The third reason that free speech is fundamental to civilized societies—and the one most directly tied to the mandate of FIRE—is that it is inseparable from the mission of higher education. Today’s universities are racked with debates on curricula, admissions, funding, pedagogy, sexuality, and much else, and all of them ultimately hinge on an understanding of what universities are for.
As the song says, “If you don’t know where you’re going, any road will take you there.” But I have been astonished at how professors, deans, and university presidents cannot come up with a coherent statement of what the mission of a university is. When called upon to do so they go all misty, babbling in incoherent platitudes.
A good example is William Deresiewicz’s recent book Excellent Sheep, a bestseller whose excerpt in The New Republic quickly became the most-read article in the century-long history of that magazine. In this scathing critique of elite universities, Deresiewicz ventures that the goal of a university education is for students to “build a self,” which he explicates as follows: “It is only through the act of establishing communication between the mind and the heart, the mind and experience, that you become an individual, a unique being—a soul.”
This vision, to the extent that one can make sense of it, is troubling. Though I’ve been a professor for more than three decades, I have no idea how to get students to acquire a self or build a soul. It isn’t taught in graduate school, and we’ve never evaluated a candidate for hiring or promotion by how well he or she can accomplish it. Indeed, if “acquiring a self” has something to do with adult responsibility, moral sophistication, or the ability to reason through the inherent conflicts in human condition, contemporary universities are falling over themselves to prevent students from doing acquiring one.
The students at elite universities today are encouraged to prioritize music, athletics, and other forms of recreation over their academic duties. They may be disciplined by an administrative board with medieval standards of jurisprudence, pressured to sign a kindness pledge suitable for kindergarten, muzzled by speech codes that would not pass the giggle test if challenged on First Amendment grounds, and publicly shamed for private emails that express controversial opinions.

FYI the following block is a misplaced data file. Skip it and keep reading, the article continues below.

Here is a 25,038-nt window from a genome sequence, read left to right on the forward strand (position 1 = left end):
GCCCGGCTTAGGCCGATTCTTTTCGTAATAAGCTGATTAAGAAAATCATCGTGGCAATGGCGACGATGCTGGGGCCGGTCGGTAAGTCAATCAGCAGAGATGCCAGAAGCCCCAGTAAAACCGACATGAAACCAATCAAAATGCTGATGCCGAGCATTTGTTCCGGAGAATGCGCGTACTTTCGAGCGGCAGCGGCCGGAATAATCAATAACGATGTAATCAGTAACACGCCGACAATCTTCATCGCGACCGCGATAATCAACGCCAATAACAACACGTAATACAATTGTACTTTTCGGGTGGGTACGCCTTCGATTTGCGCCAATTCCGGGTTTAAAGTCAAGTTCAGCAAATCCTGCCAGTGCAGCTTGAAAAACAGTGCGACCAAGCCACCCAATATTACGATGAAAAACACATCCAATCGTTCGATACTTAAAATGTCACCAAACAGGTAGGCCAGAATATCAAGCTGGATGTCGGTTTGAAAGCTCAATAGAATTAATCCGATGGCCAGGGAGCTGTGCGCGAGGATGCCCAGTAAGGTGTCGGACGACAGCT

In any case, the commonly expressed idea that a university education is a form of “soulcraft” is not as anodyne as it first seems. Indeed, I find it creepy, because it licenses moralistic propaganda and a condescending disregard for students’ critical faculties. I say that students’ souls are none of our business. A concern with soulcraft distracts us from a more coherent, defensible, and practicable understanding of the mission of the university—one in which free speech is an inseparable part.
Let me be specific. It seems to me that educated people should know something about the 13-billion-year prehistory of our species and the basic laws governing the physical and living world, including our bodies and brains.
They should grasp the timeline of human history from the dawn of agriculture to the present.
They should be exposed to the diversity of human cultures, and the major systems of belief and value with which people have made sense of their lives.
They should know about the formative events in human history, including the blunders we can hope not to repeat.
They should understand the principles behind democratic governance and the rule of law.
They should know how to appreciate works of fiction and art as sources of aesthetic pleasure and as impetuses to reflect on the human condition.
On top of this knowledge, a liberal education should make certain habits of rationality second nature.
Educated people should be able to express complex ideas in clear writing and speech.
They should appreciate that objective knowledge is a precious commodity, and know how to distinguish vetted fact from superstition, rumor, and unexamined conventional wisdom.
They should know how to reason logically and statistically, avoiding the fallacies and biases to which the untutored human mind is vulnerable.
They should think causally rather than magically, and know what it takes to distinguish causation from correlation and coincidence.
They should be acutely aware of human fallibility, most notably their own, and appreciate that people who disagree with them are not necessarily stupid or evil. Accordingly, they should appreciate the value of trying to change minds by persuasion rather than intimidation or demagoguery.
I believe (and believe I can persuade you) that the more deeply a society cultivates this knowledge and mindset, the more it will flourish. And so, with the conviction that free speech is essential to the acquisition of knowledge, to the flourishing of a humane democracy, and to the mission of higher education, I salute the Foundation for Individual Rights in Education, its founders, Harvey Silverglate and Alan Kors, its director, Greg Lukianoff, and all of you who give it your generous and essential support.
Portions of this address were adapted from my New Republic essays “Science is not Your Enemy” (2013) and “The Trouble with Harvard” (2014).